We will now define the information flow in an accounting cycle.

This is where the accounting cycle begins. Transactions may include a debt payoff, any purchases or acquisition of assets, sales revenue, or any expenses incurred.

Journal Entries
After taking cognizance of transactions, it is necessary to record this data. The first book of accounts is usually the general ledger, and each transaction is transferred here. It is preferable to record the transactions using the double-entry bookkeeping system, whereby at least one account is debited, and one account is credited.
Ledger Accounts
The general ledger is a group of accounts that sort, store and summarize a company's transactions. Once all transactions are posted to the ledger, the balances of each account can be determined.
Unadjusted Trial Balance
The next step in the accounting cycle is to prepare the trial balance, which is nothing but a list and total of all the debit and credit accounts for an entity for a given period.  All account balances from the ledger are arranged in a report; all the debit balances are added and compared to the total of all the credit balances. The trial balance checks only whether the total debits match total credits; it does not authenticate the data entered.

Adjusting Journal Entries
The adjusting of journal entries is done so that all revenues, expenses, gains, and losses (and related assets and liabilities) are properly stated and allocated to the proper period or periods. Adjusting journal entries are prepared for revenue accrual or deferral, expense accrual, expense prepayments, depreciation and allowances.

Using Worksheets
A worksheet is a multiple-column form used in the adjustment process and in preparing financial statements. As its name suggests, the worksheet is a working tool. It is not a permanent accounting record; it is neither a journal nor a part of the general ledger. The worksheet is merely a device used in preparing adjusting entries and the financial statements. Companies generally computerize worksheets using an electronic spreadsheet program.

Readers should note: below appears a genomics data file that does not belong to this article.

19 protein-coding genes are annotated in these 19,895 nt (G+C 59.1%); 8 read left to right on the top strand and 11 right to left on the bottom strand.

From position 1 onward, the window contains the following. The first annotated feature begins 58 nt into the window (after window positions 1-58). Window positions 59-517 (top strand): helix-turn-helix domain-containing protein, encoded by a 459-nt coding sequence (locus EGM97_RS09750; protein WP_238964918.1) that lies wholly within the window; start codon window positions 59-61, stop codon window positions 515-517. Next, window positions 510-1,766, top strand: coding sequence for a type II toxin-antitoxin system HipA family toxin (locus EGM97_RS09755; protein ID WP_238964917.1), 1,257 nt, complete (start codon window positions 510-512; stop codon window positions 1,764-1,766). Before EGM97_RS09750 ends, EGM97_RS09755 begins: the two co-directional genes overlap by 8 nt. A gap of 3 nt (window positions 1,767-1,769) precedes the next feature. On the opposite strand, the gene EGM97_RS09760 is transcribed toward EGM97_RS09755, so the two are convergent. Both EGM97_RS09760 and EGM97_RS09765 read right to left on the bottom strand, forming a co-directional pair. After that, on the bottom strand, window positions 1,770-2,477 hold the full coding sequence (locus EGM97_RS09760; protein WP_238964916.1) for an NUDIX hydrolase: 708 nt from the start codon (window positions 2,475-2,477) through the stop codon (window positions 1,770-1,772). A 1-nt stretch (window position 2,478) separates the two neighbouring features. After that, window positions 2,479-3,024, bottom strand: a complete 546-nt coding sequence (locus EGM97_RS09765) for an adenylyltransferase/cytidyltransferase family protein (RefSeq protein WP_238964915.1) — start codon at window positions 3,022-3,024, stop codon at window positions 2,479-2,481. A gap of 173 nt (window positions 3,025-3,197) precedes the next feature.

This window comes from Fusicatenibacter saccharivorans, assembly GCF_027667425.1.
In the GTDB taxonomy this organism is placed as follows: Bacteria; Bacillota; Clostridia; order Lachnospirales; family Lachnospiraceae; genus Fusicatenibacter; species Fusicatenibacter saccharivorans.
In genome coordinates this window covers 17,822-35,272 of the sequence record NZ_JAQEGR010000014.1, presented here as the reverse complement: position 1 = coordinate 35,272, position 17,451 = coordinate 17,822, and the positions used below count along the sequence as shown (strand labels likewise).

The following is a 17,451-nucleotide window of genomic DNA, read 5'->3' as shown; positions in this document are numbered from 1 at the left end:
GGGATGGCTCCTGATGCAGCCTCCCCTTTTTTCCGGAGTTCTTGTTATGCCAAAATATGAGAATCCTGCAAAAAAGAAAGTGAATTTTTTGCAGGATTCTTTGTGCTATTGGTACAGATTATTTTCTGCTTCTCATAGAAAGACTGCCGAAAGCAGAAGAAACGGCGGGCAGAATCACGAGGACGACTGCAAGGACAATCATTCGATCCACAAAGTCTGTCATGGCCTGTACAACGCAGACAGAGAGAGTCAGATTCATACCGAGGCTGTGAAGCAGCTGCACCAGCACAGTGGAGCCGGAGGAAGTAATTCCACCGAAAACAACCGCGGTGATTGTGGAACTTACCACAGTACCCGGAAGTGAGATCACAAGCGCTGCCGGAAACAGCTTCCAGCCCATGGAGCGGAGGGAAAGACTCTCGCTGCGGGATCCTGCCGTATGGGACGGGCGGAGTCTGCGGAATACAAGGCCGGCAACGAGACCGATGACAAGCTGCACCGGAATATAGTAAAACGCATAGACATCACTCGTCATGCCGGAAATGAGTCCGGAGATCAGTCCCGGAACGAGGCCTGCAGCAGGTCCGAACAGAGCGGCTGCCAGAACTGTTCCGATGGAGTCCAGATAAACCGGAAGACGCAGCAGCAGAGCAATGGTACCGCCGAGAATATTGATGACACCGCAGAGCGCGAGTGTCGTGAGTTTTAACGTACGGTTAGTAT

Adjusted Trial Balance
The Adjusted Trial balance is nothing but a list of all the General ledger accounts (both revenue and capital) contained in the ledger of a business after adjusting entries are made. While a trial balance verifies your accounting books are accurate, and an adjusted trial balance corrects errors in your books. It is used to generate financial statements.
Financial Statements
A financial statement is a report that shows the financial information of a business. It contains the following information about the business in report format: income statement: balance sheet; cash flow statement; statement of changes in equity; and notes to the financial statements. It is like the report card of a company, as it shows its financial health at a glance.
Closing Entries
A closing entry is a journal entry that is made at the end of an accounting period to transfer balances from a temporary account to a permanent account. Temporary include all income, expense and withdrawal accounts. However, balance sheet accounts are not closed.
Post-Closing Trial Balance
The post-closing trial balance or the after-closing trial balance is the last step of accounting cycle. It is prepared after making and posting all necessary closing entries to relevant ledger accounts.

Timing of the Accounting Cycle
By its very definition, an accounting cycle needs to be carried out for a stipulated period. It is prepared at the time financial statements are prepared. Typically, an accounting cycle lasts for one financial year.